- Spiritual retreats run by Church of England priest are not state-regulated and not exempt from VAT (Reverend Jane Taylor (t/a Mill House Retreats) v HMRC)
- What are the practical implications of this case?
- What was the background?
- What did the court decide?
- Case details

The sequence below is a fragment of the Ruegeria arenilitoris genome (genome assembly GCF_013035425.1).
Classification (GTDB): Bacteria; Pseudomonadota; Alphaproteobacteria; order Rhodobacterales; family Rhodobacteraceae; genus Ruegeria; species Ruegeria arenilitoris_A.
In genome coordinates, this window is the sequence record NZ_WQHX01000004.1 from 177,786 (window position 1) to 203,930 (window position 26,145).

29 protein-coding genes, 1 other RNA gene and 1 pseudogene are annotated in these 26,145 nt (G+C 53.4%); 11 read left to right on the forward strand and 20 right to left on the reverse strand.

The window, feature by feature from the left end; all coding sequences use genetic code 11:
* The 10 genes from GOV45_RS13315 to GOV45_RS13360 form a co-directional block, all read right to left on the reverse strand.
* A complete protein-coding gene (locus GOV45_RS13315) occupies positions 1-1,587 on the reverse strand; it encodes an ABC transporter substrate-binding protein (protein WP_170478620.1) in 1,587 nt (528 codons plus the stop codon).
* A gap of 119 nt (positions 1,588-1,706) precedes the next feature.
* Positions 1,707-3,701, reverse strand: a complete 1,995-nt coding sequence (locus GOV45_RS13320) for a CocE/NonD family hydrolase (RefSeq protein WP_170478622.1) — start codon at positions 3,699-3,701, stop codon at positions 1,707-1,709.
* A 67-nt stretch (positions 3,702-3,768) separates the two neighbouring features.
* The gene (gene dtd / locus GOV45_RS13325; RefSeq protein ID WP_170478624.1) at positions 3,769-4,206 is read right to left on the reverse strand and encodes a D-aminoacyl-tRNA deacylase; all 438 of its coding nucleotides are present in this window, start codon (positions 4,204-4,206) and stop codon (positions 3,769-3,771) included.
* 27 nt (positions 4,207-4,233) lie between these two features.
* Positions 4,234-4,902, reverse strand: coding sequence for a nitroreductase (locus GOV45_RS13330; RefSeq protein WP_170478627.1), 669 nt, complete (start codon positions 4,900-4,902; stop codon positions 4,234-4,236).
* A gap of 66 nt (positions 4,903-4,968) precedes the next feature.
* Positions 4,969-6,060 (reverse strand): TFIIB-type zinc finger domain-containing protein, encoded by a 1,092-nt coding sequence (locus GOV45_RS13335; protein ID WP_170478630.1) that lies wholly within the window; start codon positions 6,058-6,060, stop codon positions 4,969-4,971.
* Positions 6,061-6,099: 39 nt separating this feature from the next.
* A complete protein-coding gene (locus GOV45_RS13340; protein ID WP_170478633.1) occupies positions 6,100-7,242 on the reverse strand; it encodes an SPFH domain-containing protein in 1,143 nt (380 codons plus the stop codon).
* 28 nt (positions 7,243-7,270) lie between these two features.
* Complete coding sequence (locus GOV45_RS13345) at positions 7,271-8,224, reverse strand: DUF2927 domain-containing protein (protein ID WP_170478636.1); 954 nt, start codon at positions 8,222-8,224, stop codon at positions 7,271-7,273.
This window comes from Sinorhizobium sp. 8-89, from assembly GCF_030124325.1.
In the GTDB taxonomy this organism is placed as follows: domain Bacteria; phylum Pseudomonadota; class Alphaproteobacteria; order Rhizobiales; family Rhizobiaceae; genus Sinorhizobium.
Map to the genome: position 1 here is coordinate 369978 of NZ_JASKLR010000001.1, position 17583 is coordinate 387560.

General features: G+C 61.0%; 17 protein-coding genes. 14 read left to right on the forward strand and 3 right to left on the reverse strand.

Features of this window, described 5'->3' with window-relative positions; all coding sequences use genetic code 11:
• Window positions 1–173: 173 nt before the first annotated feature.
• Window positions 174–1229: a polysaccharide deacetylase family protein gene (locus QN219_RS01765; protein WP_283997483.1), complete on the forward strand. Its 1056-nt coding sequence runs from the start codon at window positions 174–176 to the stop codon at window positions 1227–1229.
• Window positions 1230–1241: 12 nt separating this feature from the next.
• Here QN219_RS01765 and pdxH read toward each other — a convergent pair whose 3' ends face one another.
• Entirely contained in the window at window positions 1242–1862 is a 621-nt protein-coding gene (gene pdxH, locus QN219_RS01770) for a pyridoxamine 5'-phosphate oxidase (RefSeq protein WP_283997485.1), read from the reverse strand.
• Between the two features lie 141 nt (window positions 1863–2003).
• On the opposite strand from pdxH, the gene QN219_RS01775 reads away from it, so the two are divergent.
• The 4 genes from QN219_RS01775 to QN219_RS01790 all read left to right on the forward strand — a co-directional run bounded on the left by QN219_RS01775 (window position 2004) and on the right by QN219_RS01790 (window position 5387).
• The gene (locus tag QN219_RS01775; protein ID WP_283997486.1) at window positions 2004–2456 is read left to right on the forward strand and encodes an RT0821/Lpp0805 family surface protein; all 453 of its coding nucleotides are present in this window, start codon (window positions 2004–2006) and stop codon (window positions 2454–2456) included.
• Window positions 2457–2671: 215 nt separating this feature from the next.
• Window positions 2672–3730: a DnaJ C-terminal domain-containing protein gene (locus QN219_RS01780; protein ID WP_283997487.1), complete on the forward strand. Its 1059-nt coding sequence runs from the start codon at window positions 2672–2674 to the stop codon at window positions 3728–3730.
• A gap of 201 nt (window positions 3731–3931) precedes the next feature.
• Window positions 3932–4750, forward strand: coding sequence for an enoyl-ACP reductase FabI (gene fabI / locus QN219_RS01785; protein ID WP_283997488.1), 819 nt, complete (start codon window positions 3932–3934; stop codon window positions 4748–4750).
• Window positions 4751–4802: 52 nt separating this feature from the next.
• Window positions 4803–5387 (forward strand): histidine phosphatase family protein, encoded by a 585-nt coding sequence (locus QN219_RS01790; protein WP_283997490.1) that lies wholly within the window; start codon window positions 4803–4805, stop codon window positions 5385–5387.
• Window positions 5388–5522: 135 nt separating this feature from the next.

Private Client analysis: Reverend Jane Taylor is a priest in the Church of England and runs Christian retreats from her home, trading as Mill House Retreats. She appealed a decision made by HMRC that VAT is payable on the services she provides. The relevant legislation is item 9 of Group 7 (Health and Welfare), Schedule 9 to the Value Added Tax Act 1994 (VATA 1994) which provides a VAT exemption for the supply of welfare services by a charity, a state-regulated private welfare institution or agency or a public body of welfare services and of goods supplied in connection with those welfare services. The First-Tier Tax Tribunal (FTT) concluded that the spiritual welfare provided by Reverend Taylor in the course of her Mill House Retreat activities is not an exempt supply for VAT because it does not fall within the scope of VATA 1994, Sch 9, group 7. Although Mill House Retreats is regulated by the state (being subject to the supervision and regulation of the Church of England as an emanation of the state, as an established church), it is not 'state-regulated' as defined in Note 8 to VATA 1994, Sch 9, group 7. To be 'state-regulated' an entity must be regulated by a Government Minister pursuant to a public general Act. The FTT also found that VATA 1994, Sch 9, group 7 does not contravene principles of fiscal neutrality. Written by Alexandra Rogers, managing associate at Foot Anstey LLP.
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